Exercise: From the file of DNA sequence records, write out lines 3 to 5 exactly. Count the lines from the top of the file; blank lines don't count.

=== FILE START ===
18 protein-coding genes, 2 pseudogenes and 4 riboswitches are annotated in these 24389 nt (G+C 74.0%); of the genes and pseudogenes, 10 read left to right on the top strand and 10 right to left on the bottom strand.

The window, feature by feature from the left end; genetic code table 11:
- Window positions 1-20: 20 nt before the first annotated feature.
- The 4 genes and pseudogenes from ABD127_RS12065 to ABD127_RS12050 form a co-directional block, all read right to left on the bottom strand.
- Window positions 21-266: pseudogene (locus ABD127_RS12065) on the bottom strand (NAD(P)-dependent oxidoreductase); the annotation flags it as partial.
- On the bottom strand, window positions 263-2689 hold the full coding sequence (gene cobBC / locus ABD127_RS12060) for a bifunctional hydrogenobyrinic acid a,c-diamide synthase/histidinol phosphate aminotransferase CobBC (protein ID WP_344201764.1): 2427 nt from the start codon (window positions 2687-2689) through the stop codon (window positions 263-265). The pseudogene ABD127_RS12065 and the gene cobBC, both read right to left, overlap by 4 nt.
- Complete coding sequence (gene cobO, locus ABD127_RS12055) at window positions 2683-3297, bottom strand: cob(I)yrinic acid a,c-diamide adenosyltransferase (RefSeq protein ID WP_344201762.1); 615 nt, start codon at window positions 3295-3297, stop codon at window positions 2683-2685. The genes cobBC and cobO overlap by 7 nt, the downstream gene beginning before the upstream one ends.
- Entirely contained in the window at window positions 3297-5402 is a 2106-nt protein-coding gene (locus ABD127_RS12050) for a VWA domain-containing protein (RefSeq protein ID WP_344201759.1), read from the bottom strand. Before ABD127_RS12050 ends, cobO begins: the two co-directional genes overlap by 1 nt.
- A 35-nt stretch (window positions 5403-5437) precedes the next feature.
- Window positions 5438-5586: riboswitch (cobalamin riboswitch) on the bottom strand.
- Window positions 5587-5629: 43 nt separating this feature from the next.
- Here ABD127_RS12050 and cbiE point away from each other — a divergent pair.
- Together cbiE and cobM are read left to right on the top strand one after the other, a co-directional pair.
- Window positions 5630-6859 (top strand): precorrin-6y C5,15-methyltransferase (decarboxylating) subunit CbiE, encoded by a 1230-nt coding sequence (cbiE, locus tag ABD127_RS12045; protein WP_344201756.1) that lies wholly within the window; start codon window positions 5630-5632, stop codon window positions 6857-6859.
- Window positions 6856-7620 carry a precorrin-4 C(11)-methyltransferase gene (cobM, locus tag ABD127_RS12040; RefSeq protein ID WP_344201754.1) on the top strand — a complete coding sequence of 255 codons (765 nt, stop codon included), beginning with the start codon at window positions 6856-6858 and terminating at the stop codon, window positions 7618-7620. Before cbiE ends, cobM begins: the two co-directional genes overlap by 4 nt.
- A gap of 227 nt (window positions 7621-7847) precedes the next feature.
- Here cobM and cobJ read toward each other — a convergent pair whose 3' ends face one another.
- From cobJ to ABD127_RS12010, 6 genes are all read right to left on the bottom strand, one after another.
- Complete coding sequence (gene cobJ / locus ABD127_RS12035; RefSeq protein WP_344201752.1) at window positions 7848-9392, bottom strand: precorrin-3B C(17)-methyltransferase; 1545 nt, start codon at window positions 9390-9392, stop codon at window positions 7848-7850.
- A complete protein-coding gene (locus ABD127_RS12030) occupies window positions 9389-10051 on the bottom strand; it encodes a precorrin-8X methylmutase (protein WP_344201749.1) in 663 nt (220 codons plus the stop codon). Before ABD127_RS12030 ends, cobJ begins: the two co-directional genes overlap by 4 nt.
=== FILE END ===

- Window positions 1-20: 20 nt before the first annotated feature.
- The 4 genes and pseudogenes from ABD127_RS12065 to ABD127_RS12050 form a co-directional block, all read right to left on the bottom strand.
- Window positions 21-266: pseudogene (locus ABD127_RS12065) on the bottom strand (NAD(P)-dependent oxidoreductase); the annotation flags it as partial.